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In February 2009 a mac security update broke my perl installation. You can read more about that on this Slashdot article (http://hivelogic.com/articles/view/top-10-programming-fonts) , ulimatly forcing me to reinstall my entire system. One of the main reasons for this is that I had a hevily customized perl setup as part of installing Connotea and I based this on top of the system perl. This was a bad idea, but was the quickest way to get Connotea up and running on my local machine at the time.

Having learnt my lesson I decided to set up Connotea on a totally sepearte perl install. The following instructions assume a totally clean machine to begin with. You will need to have the Apple Developer Tools installed.

For installing on a clean nix please follow the instructions in the main README file.

Connotea is written in perl and uses mod_perl under apache to talk to a MySQL datastore. The code uses memcached to help with preformance. It uses a large number of perl modules that need to be installed before the software can run. This guide will run through setting up all of the required depedancies.

Before getting to installing Connotea let’s set up our dependancies.

A word on MacPorts vs compiling your own.

Bauhaus has a very nice description on how to set up a dev environment in OS X, however the description here depends hevily on MacPorts. MacPorts is an easy way to install software onto your mac, and it will do so in a way that will not conflict with system installs, however it provides the wrong architecture for perl for Connotea, so you will have to install perl and all of the perl dependancies seperatly. This is a bit of a shame, as installing the dependancies is much faster under MacPorts than it is under CPAN. We can install some of the required architecture under MacPorts and that is what we will do. One last note about MacPorts. It will install a very large amount of dependancies onto your system. This is expected, though scary, behaviour. Don’t worry.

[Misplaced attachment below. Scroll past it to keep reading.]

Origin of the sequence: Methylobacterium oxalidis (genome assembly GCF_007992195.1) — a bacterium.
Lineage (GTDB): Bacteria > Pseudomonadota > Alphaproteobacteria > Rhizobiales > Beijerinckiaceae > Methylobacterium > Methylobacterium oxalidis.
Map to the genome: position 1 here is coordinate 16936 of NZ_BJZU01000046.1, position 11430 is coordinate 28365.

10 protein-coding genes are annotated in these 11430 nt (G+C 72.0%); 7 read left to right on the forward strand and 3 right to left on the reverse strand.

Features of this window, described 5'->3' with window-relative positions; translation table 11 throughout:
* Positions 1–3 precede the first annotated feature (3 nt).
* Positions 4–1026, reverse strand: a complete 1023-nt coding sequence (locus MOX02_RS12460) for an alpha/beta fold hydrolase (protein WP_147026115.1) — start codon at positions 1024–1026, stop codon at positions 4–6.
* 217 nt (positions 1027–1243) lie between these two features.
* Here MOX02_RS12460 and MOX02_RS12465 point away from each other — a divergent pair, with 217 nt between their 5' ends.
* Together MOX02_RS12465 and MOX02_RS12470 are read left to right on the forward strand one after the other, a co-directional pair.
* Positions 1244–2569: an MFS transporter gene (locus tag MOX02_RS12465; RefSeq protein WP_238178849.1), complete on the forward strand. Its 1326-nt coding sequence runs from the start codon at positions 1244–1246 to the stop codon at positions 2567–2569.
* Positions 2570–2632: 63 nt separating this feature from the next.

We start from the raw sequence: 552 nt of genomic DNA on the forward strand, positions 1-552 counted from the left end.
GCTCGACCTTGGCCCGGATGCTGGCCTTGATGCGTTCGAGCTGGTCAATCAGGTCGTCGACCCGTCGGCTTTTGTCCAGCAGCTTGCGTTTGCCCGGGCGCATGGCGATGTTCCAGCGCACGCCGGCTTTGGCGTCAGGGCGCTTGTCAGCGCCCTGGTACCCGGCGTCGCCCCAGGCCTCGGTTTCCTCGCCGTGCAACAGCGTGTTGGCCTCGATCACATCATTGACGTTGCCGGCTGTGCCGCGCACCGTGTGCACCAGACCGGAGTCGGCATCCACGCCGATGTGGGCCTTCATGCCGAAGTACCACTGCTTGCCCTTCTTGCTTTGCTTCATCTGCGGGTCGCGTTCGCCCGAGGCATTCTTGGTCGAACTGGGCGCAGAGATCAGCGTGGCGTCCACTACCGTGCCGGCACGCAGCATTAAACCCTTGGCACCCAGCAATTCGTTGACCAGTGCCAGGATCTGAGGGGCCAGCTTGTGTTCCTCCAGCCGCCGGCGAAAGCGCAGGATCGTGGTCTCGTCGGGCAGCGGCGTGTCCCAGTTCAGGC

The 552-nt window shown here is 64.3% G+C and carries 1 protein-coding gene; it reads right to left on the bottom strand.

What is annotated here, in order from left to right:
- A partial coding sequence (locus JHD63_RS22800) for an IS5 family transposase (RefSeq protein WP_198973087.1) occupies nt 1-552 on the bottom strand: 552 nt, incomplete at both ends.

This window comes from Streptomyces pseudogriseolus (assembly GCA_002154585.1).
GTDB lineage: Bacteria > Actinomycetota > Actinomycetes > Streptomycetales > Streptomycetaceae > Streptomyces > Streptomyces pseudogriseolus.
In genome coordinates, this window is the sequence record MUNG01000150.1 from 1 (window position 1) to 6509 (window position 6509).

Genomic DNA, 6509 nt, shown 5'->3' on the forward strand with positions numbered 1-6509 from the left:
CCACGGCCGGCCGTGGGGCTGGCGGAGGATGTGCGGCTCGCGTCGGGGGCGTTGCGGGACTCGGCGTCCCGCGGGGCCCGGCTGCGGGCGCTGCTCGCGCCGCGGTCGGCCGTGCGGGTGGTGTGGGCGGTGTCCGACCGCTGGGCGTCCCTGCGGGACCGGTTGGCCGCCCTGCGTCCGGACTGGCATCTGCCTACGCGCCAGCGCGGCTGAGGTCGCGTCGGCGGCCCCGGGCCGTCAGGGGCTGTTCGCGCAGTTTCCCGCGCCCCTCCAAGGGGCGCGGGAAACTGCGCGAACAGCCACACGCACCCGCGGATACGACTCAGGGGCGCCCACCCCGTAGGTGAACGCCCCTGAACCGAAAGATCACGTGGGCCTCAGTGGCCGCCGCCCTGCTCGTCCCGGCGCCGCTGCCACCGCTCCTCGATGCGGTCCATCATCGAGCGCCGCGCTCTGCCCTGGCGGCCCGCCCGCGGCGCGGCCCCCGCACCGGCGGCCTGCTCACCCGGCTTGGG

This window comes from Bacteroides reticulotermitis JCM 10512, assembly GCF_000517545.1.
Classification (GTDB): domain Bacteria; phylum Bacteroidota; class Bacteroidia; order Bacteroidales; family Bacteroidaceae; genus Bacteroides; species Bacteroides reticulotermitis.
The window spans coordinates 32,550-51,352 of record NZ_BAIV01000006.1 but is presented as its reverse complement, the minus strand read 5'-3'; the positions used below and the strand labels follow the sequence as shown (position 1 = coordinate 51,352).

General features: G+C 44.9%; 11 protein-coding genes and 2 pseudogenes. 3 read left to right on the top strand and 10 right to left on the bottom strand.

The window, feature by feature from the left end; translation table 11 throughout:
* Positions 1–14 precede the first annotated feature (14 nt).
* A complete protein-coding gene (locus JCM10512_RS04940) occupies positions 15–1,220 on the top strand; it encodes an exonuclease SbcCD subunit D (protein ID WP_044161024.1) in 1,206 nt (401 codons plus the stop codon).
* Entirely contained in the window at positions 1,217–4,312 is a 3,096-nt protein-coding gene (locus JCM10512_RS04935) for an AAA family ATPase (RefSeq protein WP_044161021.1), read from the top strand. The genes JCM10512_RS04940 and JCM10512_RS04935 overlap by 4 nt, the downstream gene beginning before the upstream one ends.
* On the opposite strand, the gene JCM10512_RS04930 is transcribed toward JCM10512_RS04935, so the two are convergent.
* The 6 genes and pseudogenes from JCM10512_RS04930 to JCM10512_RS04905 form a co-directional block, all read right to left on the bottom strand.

In order to use MacPorts you can install an applicationportsapp. After installing you can get the port version of a given piece of software with hte following command:

$ sudo port install port-name

where port-name is the software you want to install. MacPorts creates it’s own path system and will install into

$ /opt


Download the package from the MySQL site and follow the instructions for installation. For a quick cheat sheet of common commands for MySql under OS X there is a great MySQL Reference for OS X over at Comentum.

After installing the most important commands are to set an admin password, to start the server and to stop the server.

setting the root password: $ /usr/local/mysql/bin/mysqladmin -u root password sniggle

starting and stopping from the command line: $ sudo /usr/local/mysql/bin/mysqld_safe –user=mysql &

If you wish to set preferennces for MySQL when it is running you can create a conf file. This should be under /etc and should be called my.cnf.

Make sure you know where your socks are.

There is a known issue with MySQL under OS X in that the location for the socket file is not where OS X thinks it is. There are a number of solutions to this.
Edit the my.cnf file so that the mysql server creates a sock file in a location of your choosing. Reccomended like so:

mysqld socket=/tmp/mysql.sock

Now if you are using a perl installed via MacPorts and you want to use a non-mac ports version of mysql then you might encounter the following problem with the DBI module.

failed: Can’t connect to local MySQL server through socket ‘/opt/local/var/run/mysql5/mysqld.sock’

What is going on here is that the DBI module is reading a setting telling it that the mysql socket should be found in ‘/opt/local/var/run/mysql5/mysqld.sock’. I’m not sure where it gets this setting from but there are a couple of options.

  1. Use a mac ports version of mysql. See

  1. Specifically tell the DBI module where to look for the socect. In any perl scripts that call the DBI module you can use the following command to specify the location of the socket file:


Place this in your script after you call the DBI module.

  1. You can alias your actual sock file to the location that the DBI module is expecting it, via:

$ sudo ln -s /tmp/mysql.sock /opt/local/var/run/mysql5/mysqld.sock